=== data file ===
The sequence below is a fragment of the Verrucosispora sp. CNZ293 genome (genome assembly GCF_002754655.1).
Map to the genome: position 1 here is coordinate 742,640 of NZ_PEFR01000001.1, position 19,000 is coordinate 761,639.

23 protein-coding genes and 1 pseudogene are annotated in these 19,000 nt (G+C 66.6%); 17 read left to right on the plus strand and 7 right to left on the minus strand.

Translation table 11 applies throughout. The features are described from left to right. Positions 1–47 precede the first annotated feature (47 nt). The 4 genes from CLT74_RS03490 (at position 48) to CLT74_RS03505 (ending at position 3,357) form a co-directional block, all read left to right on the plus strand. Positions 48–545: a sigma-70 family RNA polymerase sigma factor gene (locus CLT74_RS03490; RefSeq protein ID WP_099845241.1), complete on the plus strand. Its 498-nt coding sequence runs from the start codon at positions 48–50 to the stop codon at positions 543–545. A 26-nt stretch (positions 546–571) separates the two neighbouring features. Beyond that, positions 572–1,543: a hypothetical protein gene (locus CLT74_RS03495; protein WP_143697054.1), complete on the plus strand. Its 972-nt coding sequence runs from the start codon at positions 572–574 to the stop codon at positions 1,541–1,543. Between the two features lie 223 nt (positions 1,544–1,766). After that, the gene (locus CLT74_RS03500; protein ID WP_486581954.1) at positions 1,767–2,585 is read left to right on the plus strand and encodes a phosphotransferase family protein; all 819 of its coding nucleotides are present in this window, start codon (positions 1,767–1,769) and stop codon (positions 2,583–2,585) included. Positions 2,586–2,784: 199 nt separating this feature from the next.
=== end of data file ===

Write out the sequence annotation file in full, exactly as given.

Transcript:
The sequence below is a fragment of the Verrucosispora sp. CNZ293 genome (genome assembly GCF_002754655.1).
Map to the genome: position 1 here is coordinate 742,640 of NZ_PEFR01000001.1, position 19,000 is coordinate 761,639.

23 protein-coding genes and 1 pseudogene are annotated in these 19,000 nt (G+C 66.6%); 17 read left to right on the plus strand and 7 right to left on the minus strand.

Translation table 11 applies throughout. The features are described from left to right. Positions 1–47 precede the first annotated feature (47 nt). The 4 genes from CLT74_RS03490 (at position 48) to CLT74_RS03505 (ending at position 3,357) form a co-directional block, all read left to right on the plus strand. Positions 48–545: a sigma-70 family RNA polymerase sigma factor gene (locus CLT74_RS03490; RefSeq protein ID WP_099845241.1), complete on the plus strand. Its 498-nt coding sequence runs from the start codon at positions 48–50 to the stop codon at positions 543–545. A 26-nt stretch (positions 546–571) separates the two neighbouring features. Beyond that, positions 572–1,543: a hypothetical protein gene (locus CLT74_RS03495; protein WP_143697054.1), complete on the plus strand. Its 972-nt coding sequence runs from the start codon at positions 572–574 to the stop codon at positions 1,541–1,543. Between the two features lie 223 nt (positions 1,544–1,766). After that, the gene (locus CLT74_RS03500; protein ID WP_486581954.1) at positions 1,767–2,585 is read left to right on the plus strand and encodes a phosphotransferase family protein; all 819 of its coding nucleotides are present in this window, start codon (positions 1,767–1,769) and stop codon (positions 2,583–2,585) included. Positions 2,586–2,784: 199 nt separating this feature from the next.